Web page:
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Wednesday, January 12, 2011

"Don't Believe What's Said About the Debt Ceiling"

Stan Collender argues that we are too worried about what might happen if Congress refuses to increase the debt limit:

Don’t Believe What’s Said About Debt Ceiling, by Stan Collender [CC]: There is so much misinformation and grossly misleading talk about what will happen if the federal debt ceiling isn’t increased...
First, not raising the current federal debt limit absolutely will not immediately shut down the federal government. ... Government shutdowns occur when the appropriation that funds a department or agency isn’t enacted. ...
Second, and again contrary to what some have stated as gospel, reaching the debt ceiling will not automatically lead to a federal default on the nation’s existing debt. That will only stop the government from borrowing more than the current limit and force it to rely on other ways to finance its activities.
Although the comparison isn’t perfect, the situation is similar to what happens when individuals max out credit cards. They don’t stay home with the lights off, gently rocking back and forth in a corner; they find other sources of money or change their activities to match the cash available. That could mean delaying paying a bill, taking cash from a savings account, getting a loan from a family member or friend, waiting for the next paycheck, or selling a car or some other possession. ...
In a letter last week to Speaker John Boehner ... about the debt ceiling, Treasury Secretary Timothy Geithner mentioned that the federal government has an equivalent to each of these things. What Geithner didn’t mention is that the federal government also has a number of other tactics, such as leasing an asset — the federal equivalent of renting out a room in your home — or significantly slowing down payments to government contractors and others. These additional tactics may not have been used in the past and may be disheartening or even embarrassing to some, but they are available to avoid a crisis.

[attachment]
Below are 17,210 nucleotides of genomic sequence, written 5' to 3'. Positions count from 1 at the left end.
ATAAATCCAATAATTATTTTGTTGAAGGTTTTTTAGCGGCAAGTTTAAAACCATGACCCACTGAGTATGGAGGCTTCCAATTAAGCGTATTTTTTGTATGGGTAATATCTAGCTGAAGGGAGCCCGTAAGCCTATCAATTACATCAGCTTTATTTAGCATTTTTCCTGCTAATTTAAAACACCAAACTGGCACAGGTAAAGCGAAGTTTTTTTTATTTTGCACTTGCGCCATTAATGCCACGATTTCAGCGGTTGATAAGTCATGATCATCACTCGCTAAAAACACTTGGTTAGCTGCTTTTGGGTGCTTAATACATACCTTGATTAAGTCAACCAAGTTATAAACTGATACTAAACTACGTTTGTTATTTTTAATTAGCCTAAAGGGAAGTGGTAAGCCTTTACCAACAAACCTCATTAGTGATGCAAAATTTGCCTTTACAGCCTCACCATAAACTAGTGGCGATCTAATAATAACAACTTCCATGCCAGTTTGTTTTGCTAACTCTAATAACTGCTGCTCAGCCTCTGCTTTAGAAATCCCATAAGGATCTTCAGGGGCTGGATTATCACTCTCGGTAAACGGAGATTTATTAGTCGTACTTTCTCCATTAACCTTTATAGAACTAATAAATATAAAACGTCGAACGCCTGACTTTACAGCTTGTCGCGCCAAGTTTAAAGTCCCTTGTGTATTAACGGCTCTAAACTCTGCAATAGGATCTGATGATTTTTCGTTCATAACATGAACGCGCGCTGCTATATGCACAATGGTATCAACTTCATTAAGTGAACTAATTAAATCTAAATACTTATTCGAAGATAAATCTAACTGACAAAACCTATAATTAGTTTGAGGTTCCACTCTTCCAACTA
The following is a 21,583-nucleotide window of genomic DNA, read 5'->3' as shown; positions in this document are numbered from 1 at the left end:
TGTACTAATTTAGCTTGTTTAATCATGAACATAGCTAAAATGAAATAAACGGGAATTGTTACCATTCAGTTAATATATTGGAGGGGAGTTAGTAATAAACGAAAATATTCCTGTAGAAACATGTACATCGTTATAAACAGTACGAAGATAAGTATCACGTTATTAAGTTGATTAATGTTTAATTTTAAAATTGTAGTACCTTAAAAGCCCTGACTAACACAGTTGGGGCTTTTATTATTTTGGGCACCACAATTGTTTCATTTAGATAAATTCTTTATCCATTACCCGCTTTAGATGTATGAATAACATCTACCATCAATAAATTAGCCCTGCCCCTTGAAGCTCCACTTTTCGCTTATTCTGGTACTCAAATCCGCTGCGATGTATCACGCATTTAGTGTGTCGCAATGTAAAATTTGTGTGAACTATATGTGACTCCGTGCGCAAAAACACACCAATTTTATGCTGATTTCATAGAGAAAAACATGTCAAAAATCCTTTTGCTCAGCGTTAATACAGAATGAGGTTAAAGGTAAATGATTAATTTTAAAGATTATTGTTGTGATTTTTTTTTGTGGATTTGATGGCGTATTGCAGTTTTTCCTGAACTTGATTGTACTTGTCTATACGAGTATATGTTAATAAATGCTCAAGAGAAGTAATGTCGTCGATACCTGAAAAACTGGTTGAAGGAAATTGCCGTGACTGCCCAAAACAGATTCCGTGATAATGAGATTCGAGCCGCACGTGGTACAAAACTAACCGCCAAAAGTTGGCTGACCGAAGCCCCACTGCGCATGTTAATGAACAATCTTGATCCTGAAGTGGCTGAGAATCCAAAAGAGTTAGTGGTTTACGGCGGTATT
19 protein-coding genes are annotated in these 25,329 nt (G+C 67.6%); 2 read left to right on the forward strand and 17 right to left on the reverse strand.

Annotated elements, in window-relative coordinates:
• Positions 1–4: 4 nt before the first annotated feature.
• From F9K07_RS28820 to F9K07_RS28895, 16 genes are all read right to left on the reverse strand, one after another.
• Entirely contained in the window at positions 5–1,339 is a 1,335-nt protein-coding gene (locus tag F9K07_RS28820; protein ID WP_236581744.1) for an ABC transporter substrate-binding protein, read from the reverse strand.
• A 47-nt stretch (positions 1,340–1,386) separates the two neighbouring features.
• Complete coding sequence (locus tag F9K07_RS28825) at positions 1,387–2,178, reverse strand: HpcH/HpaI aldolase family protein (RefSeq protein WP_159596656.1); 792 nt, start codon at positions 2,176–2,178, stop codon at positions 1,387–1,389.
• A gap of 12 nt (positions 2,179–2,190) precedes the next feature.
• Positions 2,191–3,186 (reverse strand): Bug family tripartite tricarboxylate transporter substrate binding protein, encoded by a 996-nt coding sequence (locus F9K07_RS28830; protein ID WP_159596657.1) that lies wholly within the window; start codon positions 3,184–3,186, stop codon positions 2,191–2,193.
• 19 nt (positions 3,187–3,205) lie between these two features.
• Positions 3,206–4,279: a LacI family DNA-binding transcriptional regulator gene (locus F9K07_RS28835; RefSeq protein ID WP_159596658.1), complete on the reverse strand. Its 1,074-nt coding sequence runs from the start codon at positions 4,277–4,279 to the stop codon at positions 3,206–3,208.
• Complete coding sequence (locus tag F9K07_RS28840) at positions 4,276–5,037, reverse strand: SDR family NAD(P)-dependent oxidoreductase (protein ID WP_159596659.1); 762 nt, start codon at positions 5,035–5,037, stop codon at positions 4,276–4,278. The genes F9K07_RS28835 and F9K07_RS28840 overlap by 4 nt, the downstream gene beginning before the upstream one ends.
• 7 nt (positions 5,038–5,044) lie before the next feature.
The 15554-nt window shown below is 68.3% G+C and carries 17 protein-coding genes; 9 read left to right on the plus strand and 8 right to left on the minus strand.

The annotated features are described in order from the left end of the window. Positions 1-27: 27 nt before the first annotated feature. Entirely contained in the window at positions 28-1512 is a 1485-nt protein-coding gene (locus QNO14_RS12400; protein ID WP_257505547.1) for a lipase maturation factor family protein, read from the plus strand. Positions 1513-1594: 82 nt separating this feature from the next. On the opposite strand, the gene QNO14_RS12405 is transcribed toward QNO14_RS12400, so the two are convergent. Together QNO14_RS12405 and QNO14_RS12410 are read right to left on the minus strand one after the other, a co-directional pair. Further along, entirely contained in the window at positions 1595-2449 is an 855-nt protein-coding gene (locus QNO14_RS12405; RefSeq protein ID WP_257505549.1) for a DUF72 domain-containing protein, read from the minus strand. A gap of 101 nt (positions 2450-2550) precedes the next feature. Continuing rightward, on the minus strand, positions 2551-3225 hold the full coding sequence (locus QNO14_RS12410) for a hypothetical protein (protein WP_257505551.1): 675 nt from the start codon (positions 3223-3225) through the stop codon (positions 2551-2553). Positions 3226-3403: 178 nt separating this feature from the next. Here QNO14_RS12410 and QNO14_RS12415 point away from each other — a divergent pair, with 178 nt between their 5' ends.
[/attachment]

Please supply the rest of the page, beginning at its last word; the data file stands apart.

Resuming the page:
Third, if a standoff on raising the debt ceiling lasts for a significant amount of time, the alternatives to borrowing eventually may not be enough to provide the government with the cash it needs to meet its obligations. Even at that point, however, a default wouldn’t be automatic because payments to existing bondholders could be made the priority while payments to others could be delayed for months. ...
Fourth, all of this means that those who think refusing to increase the federal debt ceiling when it is reached later this year will force the White House to accept budget changes will likely find the administration surprisingly unmoved, perhaps for months to come. If the administration is willing to use all of the cash management techniques available to it, the biggest negative reaction will likely come from Wall Street and those whose payments are delayed. Uncertainty in the schedule for auctioning Treasury securities will upset the bond market and it may express its unhappiness both rhetorically and with higher interest rates. But the confrontation is far more likely to be a war of words than an actual battle over the budget...

    Posted by on Wednesday, January 12, 2011 at 12:44 AM in Budget Deficit, Economics, Politics | Permalink  Comments (74)


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